Photograph of the Welcoming Committee from its website.
Less than two months after the launch of Queer Bomb — a Minneapolis-based, grassroots event that invites the LGBTQ community to invade a straight bar for two hours, flash-mob style — a Boston-based organization called the Welcoming Committee announced it would be bringing its own monthly Guerrilla Queer Bar event to Minneapolis beginning on May 1. A group of 29 Twin Cities artists, DJs, promoters, activists and performers fired back at the group in an open letter published today by local arts and culture website l'étoile magazine, of which I was once editor, calling the group “invasive” and questioning its intentions.
The letter states that the Welcoming Committee’s signature Guerrilla Queer Bar event takes its name from a long-running, grassroots event originating in San Francisco in 2000. It reads, "In essence, the Welcoming Committee is corporatizing an event that was initially local and grassroots.” Members of queer communities in other markets are also incensed. Brian McConnell, one of the original founders of the Guerrilla Queer Bar in San Francisco, wrote in an online post, "[The Welcoming Committee] has co-opted the name and is marketing the GQB as a packaged experience."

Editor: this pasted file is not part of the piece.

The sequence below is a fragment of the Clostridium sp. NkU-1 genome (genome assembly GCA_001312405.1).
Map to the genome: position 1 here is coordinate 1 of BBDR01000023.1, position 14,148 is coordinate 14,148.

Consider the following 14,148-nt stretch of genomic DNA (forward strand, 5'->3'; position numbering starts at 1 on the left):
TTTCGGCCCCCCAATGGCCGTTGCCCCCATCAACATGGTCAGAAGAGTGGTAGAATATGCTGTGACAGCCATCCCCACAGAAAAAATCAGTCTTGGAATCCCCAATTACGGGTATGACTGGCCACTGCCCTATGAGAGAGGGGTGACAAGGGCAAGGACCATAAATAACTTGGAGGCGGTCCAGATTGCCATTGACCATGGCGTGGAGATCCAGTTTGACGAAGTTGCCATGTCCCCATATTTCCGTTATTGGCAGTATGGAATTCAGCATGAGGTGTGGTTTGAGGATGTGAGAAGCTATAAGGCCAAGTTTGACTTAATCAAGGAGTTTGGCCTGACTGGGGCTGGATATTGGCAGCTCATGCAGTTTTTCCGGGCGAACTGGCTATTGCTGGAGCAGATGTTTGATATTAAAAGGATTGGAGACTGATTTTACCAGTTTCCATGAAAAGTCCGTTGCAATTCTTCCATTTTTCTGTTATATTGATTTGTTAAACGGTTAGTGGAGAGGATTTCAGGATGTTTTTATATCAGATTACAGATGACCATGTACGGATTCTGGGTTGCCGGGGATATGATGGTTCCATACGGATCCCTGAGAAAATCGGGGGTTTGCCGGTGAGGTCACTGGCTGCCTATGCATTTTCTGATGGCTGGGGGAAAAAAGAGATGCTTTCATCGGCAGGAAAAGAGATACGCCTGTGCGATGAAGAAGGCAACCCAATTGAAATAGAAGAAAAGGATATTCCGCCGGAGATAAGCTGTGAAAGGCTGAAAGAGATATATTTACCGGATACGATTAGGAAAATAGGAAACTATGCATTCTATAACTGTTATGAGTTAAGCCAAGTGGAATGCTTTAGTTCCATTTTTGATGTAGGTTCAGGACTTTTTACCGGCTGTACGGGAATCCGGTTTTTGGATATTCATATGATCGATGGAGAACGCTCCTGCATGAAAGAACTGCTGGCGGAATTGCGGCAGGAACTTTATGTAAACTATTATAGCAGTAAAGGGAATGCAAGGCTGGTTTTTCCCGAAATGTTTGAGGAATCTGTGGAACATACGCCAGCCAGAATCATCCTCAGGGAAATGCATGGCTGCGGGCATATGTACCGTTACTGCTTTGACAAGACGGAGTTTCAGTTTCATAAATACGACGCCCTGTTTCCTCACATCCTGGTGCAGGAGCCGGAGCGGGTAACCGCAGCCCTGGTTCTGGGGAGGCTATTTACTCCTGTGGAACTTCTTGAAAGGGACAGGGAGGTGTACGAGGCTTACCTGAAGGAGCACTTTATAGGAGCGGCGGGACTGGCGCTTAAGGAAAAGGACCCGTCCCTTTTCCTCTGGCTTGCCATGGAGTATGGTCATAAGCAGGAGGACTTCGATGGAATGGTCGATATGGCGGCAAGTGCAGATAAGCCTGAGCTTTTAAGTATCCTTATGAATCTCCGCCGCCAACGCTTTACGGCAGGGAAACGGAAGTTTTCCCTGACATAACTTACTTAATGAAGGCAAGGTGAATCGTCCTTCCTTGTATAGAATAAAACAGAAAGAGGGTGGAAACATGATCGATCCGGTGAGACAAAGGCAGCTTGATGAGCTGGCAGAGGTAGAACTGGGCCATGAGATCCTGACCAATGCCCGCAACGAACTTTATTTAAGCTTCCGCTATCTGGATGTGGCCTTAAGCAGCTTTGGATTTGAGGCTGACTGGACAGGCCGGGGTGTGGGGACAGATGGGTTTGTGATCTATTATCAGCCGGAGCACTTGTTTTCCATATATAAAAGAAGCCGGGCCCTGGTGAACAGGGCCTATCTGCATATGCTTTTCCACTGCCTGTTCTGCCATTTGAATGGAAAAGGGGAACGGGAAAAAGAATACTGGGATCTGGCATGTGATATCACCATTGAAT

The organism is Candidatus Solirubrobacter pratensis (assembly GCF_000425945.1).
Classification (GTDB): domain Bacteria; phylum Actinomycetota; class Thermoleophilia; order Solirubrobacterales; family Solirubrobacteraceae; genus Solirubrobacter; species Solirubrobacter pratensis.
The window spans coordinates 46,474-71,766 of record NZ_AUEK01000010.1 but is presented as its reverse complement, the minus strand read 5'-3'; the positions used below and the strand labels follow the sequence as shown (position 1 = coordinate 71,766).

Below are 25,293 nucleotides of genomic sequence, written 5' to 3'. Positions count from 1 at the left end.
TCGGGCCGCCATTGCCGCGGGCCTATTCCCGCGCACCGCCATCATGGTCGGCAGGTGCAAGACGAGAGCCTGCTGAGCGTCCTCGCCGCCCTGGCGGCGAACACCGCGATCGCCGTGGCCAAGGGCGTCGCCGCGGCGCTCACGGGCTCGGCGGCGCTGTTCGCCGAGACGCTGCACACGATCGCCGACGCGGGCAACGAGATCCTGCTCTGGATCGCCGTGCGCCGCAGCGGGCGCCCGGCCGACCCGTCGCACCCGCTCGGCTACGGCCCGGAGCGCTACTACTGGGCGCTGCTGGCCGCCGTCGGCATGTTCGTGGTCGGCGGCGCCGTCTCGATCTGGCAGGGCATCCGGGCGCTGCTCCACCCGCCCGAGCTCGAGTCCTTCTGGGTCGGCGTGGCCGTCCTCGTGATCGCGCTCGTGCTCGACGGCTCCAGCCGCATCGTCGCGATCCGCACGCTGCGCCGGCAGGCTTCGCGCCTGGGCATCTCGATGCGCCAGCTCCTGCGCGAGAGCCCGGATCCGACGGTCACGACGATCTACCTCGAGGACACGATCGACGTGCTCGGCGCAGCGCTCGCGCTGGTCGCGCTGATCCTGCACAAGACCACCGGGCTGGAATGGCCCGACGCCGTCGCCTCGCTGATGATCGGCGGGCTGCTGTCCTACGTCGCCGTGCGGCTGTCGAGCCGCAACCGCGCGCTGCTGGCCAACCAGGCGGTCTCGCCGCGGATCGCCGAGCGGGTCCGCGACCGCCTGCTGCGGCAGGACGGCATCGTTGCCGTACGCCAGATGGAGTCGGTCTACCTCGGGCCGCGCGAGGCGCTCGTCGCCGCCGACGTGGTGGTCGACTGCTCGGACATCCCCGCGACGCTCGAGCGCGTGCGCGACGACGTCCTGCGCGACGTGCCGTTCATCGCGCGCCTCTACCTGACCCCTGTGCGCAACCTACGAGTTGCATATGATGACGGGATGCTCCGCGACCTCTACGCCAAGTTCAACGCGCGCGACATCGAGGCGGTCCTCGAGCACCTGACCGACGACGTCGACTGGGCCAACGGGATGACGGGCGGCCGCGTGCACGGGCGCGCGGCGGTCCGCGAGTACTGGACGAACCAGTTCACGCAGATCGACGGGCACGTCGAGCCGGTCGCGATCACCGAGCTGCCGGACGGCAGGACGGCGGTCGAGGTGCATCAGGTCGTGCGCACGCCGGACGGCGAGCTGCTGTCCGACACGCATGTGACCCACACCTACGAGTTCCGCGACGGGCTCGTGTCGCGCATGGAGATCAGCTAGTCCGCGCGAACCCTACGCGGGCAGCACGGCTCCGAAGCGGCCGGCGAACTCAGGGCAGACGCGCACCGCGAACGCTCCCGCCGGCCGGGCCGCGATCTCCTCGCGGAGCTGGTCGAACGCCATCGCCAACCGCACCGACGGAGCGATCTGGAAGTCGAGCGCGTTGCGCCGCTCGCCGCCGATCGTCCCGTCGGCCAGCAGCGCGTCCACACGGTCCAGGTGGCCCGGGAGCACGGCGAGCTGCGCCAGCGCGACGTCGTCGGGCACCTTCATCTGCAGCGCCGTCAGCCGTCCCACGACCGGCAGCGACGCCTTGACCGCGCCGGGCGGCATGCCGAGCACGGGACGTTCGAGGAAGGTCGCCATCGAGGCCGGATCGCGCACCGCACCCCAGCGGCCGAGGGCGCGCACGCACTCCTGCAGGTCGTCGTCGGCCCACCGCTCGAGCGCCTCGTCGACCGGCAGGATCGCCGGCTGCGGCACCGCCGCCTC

According to its website, the Welcoming Committee says its aim is “broadening social options for LGBTQs with friendly takeovers of bars, performances, sports games, and travel destinations.” (So far, a Twin Takeover event is slated for June 17 at Target Field.) The membership-based, for-profit startup venture was founded by Harvard Business School grad Daniel Heller in 2012, and has since spread to 10 cities (including Minneapolis) with plans to expand into "destination takeovers," including spring break trips and cruise parties, and has a team of nine employees. Heller's background includes being a founding team member of a social networking platform called Friendfactor, as well as consulting stints in strategy, management, and market research. The website WhoGotFunded.com reports the Welcoming Committe received $990,000 in funding as of September 2014.
Queer Bomb founded Chad Kampe said he reached out to Welcoming Committee CEO Daniel Heller, and that they spoke on the phone about the group’s goals and intentions.
“He said, ‘I think TWC can help you do events you couldn't possibly do,’’” Kampe told us. “I asked him how he could help, but there wasn't an answer. I asked if he wanted to send me a proposal or some ideas of how to tie the local community together, but I didn’t receive anything.”
Whitney Daleiden of fundraising event Queer Cuts for a Cause had a similar reaction.
“After doing research, reading articles and talking with the Welcoming Committee staff at headquarters in Boston, I am convinced they do not have the Twin Cities nor our queer community members' best interests in mind,” she says. “Their goal is to build the TWC brand at whatever cost, even repackaging already existing local events as their own and stepping on current Twin City organizer toes to do it.”